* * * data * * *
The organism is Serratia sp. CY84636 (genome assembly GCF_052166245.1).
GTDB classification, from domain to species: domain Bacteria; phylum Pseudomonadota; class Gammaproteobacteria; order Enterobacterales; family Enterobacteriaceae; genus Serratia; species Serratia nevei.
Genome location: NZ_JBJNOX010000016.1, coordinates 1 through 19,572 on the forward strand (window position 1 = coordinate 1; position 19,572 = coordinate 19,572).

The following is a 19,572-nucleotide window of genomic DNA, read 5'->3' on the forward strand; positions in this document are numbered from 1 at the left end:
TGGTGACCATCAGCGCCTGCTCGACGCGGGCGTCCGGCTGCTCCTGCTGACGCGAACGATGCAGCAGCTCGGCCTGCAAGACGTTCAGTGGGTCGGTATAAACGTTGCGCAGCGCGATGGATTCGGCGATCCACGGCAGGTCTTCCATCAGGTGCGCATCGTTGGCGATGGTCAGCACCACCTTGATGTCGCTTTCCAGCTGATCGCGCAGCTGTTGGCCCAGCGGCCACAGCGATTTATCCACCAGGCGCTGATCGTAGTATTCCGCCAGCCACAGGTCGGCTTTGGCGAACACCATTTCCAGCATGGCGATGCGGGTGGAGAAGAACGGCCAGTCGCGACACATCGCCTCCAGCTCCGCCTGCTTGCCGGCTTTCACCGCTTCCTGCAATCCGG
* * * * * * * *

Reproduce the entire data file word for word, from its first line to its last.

The organism is Serratia sp. CY84636 (genome assembly GCF_052166245.1).
GTDB classification, from domain to species: domain Bacteria; phylum Pseudomonadota; class Gammaproteobacteria; order Enterobacterales; family Enterobacteriaceae; genus Serratia; species Serratia nevei.
Genome location: NZ_JBJNOX010000016.1, coordinates 1 through 19,572 on the forward strand (window position 1 = coordinate 1; position 19,572 = coordinate 19,572).

The following is a 19,572-nucleotide window of genomic DNA, read 5'->3' on the forward strand; positions in this document are numbered from 1 at the left end:
TGGTGACCATCAGCGCCTGCTCGACGCGGGCGTCCGGCTGCTCCTGCTGACGCGAACGATGCAGCAGCTCGGCCTGCAAGACGTTCAGTGGGTCGGTATAAACGTTGCGCAGCGCGATGGATTCGGCGATCCACGGCAGGTCTTCCATCAGGTGCGCATCGTTGGCGATGGTCAGCACCACCTTGATGTCGCTTTCCAGCTGATCGCGCAGCTGTTGGCCCAGCGGCCACAGCGATTTATCCACCAGGCGCTGATCGTAGTATTCCGCCAGCCACAGGTCGGCTTTGGCGAACACCATTTCCAGCATGGCGATGCGGGTGGAGAAGAACGGCCAGTCGCGACACATCGCCTCCAGCTCCGCCTGCTTGCCGGCTTTCACCGCTTCCTGCAATCCGG